The sixareen or sixern (Old Norse: sexæringr; Norwegian: seksring meaning "six-oared") is a traditional fishing boat used around the Shetland Islands. It is a clinker-built boat, evolved as a larger version of the yoal, when the need arose for crews to fish further from shore. The first of the sixareens were, like the yoal, imported from Norway in kit form until the mid 19th century, when increasing import duty made it more cost effective to import the raw materials and build the boats in Shetland.
The sixareen was so named because she was crewed by six men, each man rowing a single oar, unlike the yoal where three men rowed a pair of oars each. The size of a sixareen was about 25–30 ft (7.6–9.1 m) overall, with a beam of 7–8 ft (2.1–2.4 m). The boat carried a square sail which was used when the wind was favourable, however in light winds or in a head wind the crew could row for many hours to complete their journey. Fishing trips usually were over three days, with the boats making two trips each week when the weather permitted.
As with the yoal, all the parts of a sixareen have names, which are usually found only in the Shetland dialect, although many of the names are derived from the old Norse language. The names of the parts listed here include the English name and where possible, the Norwegian name.
There are six separate rooms, or sections in a sixareen: The fore head where sails and tackle were stored, the fore room, the mid room where stones for ballast were placed, the owsin room which was kept clear for owsin (bailing) out water using an owsekerri, the shot room where the catch was stowed, and the kannie where the skipper sat at the helm.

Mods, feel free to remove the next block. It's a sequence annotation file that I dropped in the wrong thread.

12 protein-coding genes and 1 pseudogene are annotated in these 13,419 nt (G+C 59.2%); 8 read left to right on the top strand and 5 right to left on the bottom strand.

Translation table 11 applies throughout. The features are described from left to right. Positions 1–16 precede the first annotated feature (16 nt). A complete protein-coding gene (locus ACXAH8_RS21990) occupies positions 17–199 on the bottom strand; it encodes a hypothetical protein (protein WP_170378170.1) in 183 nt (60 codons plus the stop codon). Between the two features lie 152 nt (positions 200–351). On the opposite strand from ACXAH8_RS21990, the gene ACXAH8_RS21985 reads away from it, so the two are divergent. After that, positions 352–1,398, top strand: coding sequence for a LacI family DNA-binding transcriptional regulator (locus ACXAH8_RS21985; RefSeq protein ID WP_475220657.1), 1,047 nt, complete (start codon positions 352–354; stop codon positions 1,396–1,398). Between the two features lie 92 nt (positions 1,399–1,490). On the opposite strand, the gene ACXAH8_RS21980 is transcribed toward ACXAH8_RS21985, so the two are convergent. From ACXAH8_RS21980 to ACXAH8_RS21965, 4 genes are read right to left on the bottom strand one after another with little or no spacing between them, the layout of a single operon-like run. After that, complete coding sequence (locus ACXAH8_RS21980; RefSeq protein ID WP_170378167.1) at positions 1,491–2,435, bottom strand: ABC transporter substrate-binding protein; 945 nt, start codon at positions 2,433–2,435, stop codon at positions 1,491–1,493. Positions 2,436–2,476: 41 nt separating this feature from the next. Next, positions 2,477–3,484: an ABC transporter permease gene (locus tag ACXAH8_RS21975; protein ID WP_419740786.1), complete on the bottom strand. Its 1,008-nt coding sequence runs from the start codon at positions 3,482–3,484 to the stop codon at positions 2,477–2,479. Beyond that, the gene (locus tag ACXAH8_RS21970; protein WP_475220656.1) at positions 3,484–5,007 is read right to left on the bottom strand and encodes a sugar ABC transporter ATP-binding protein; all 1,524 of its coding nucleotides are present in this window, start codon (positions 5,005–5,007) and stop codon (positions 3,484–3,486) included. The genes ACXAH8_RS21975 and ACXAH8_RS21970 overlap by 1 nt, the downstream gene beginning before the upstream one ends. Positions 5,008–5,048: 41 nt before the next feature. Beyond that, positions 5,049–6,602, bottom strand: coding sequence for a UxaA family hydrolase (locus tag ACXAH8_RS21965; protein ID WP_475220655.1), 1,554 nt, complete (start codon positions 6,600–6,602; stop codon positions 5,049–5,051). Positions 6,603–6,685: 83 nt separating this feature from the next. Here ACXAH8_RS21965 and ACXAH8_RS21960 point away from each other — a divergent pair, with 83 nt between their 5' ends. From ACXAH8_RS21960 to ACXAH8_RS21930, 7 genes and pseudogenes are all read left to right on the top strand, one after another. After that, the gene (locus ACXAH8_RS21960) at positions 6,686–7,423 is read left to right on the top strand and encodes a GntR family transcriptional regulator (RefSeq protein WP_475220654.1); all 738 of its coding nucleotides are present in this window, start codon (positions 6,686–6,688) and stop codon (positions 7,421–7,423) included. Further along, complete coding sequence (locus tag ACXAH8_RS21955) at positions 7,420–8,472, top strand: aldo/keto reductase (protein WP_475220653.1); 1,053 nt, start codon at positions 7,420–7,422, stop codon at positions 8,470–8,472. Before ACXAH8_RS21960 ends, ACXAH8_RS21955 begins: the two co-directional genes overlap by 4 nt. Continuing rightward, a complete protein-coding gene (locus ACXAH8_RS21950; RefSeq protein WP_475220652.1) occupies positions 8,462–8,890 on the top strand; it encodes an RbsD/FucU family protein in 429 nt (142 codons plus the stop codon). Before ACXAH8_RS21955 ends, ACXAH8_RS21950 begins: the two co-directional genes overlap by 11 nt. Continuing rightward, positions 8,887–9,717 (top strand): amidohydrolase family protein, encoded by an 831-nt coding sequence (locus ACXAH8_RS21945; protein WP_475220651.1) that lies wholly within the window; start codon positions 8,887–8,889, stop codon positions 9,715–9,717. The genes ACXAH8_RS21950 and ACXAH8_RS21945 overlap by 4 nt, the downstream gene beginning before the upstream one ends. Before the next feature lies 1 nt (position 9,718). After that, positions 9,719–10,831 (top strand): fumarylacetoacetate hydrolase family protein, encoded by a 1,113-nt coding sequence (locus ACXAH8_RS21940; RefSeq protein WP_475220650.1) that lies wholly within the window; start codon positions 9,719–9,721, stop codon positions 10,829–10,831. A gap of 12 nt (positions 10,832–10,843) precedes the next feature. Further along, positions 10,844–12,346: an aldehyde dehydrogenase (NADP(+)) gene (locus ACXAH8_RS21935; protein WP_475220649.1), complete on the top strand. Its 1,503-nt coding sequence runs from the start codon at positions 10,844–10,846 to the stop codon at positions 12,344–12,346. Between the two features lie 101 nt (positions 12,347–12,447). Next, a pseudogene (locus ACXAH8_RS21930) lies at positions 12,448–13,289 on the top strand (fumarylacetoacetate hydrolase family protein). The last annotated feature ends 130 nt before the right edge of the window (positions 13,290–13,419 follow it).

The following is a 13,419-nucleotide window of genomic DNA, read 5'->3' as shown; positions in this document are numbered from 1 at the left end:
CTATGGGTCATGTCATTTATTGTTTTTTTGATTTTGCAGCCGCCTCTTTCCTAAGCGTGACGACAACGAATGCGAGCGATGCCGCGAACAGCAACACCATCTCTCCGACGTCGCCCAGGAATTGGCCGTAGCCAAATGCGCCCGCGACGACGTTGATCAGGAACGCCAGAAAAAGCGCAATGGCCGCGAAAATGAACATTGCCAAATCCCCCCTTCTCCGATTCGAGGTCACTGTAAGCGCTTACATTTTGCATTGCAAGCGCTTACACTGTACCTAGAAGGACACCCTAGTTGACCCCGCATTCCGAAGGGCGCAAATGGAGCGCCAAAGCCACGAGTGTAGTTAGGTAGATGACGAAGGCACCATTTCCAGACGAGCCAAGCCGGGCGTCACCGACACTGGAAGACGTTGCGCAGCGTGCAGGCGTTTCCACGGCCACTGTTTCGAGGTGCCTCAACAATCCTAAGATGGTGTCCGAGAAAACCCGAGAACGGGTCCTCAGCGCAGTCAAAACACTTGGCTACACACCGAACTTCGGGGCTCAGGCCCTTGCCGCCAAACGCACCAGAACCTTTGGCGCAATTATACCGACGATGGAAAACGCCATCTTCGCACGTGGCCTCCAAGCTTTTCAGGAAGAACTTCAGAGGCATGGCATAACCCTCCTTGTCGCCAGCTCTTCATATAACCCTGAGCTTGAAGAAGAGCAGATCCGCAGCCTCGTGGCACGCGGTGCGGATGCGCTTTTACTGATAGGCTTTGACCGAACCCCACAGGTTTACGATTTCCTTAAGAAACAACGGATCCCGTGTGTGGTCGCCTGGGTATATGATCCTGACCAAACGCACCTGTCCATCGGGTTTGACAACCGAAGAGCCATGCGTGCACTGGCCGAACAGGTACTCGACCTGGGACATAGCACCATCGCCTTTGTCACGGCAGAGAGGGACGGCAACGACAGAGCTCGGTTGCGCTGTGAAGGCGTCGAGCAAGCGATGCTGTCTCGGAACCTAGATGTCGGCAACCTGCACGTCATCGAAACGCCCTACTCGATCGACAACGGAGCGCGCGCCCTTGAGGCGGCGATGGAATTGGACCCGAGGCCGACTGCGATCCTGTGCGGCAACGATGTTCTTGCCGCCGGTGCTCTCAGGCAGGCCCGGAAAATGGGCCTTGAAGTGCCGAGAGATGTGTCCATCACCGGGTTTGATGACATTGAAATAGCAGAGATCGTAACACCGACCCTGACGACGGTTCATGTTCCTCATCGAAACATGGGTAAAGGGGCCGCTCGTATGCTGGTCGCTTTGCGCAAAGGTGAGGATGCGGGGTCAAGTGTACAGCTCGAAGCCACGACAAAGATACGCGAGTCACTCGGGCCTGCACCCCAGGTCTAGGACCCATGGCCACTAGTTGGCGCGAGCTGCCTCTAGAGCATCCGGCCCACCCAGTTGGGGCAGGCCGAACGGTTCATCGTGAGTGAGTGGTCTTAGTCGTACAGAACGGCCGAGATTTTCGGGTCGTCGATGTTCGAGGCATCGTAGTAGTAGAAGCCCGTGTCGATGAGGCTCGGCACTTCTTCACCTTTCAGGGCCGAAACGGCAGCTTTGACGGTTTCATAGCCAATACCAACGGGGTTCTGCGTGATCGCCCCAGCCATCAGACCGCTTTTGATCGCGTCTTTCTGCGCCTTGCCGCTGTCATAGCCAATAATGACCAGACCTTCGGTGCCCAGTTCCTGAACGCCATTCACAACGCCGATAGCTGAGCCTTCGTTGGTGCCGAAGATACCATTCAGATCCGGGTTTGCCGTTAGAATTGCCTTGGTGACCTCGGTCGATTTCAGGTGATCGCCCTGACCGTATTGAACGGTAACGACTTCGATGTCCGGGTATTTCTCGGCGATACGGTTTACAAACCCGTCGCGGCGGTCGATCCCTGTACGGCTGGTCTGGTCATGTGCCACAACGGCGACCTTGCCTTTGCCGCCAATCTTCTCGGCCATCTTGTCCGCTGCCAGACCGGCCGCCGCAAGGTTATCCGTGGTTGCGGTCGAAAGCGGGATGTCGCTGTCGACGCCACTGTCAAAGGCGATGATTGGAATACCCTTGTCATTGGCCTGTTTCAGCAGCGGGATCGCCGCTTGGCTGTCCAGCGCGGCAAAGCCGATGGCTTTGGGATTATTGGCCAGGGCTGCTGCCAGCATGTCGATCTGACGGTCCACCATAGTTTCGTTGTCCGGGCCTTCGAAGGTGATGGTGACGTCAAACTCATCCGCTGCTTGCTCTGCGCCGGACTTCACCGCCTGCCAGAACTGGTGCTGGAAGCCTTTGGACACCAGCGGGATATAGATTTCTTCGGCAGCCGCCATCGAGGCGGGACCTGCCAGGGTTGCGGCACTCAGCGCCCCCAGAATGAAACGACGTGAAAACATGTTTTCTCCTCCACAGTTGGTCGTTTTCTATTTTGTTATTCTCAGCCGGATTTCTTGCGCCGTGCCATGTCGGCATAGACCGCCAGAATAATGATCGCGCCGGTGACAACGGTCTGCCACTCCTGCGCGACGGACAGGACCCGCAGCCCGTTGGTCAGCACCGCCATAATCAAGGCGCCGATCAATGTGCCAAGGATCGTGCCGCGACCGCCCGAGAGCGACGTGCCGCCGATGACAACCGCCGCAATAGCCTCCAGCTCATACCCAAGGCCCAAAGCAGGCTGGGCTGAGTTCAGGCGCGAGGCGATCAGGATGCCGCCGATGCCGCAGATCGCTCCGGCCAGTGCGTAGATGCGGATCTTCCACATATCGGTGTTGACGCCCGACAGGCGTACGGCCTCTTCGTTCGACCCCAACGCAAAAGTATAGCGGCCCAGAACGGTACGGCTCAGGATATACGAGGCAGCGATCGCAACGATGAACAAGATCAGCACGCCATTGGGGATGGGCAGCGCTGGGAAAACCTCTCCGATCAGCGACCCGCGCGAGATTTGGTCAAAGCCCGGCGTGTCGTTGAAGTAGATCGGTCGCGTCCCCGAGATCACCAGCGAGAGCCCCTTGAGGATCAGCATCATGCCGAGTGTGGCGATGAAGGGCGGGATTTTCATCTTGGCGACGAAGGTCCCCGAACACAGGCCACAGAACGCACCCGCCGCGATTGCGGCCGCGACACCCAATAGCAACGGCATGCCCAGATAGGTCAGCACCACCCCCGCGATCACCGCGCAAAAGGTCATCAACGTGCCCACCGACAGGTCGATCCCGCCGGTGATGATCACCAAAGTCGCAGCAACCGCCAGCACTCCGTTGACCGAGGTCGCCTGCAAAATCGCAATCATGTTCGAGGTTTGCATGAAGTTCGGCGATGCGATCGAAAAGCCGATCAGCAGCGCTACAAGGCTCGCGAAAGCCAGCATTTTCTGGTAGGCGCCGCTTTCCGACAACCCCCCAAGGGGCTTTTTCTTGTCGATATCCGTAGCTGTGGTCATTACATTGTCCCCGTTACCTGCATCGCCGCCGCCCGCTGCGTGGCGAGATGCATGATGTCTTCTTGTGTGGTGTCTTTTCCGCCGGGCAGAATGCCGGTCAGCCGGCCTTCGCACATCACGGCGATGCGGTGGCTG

The compartments in the boat were separated by tafts on which the crew sat, fiskabrods under the tafts which stopped the catch and fishing gear from shifting between rooms, and by baands, the frames to which the boards were fixed.
The boards, named from the keel upwards, were the boddam runner, the hassen, the first and second swills, the laands (four boards), and the reebin, the upper board, inside which the wale or gunwale was fixed. At the bow and stern the boards were fixed to the stammerin before attaching to the fore and aft stems. The reebin was additionally strengthened by the breast hook or hinny spot where it met the horn at the top of the stem.
While the yoal was used for inshore fishing, and seldom ventured more than 10 mi (16 km) from land, the sixareen was used to fish up to 40 mi (64 km) from Shetland. Because of this, and the unpredictable nature of the weather in northern waters, the loss of boats and lives was high. The worst losses were on 16 July 1832 when 17 boats and 105 men were lost in a severe gale, and again on 21 July 1881 when a sudden and violent summer storm claimed 10 boats and 58 men, mostly from Gloup, in the north of Yell, in what became known as The Gloup Disaster.[circular reference]
Although it is not clear when the last sixareens were built for fishing, it is likely to be not much later than the late 1880s, by which time it was seen that larger boats were the way forward for the local fishing industry.
Two sixareens were built in the 20th century. In the 1980s Duncan Sandison of Unst realised that the sixareen was very much a boat of the past, as there were none left in Unst. With the help of a group of volunteers, after 800 hours work, the Far Haaf, a replica sixareen was completed in 1988, but was destroyed by a hurricane which swept the isles in 1992. Another Far Haaf was built and launched in 1993. It now occupies a special enclosure outside the Unst boat haven. Another sixareen, the Vaila Mae, was built in 2008 for the Shetland Museum in Lerwick, where it can be seen on the water during the summer months.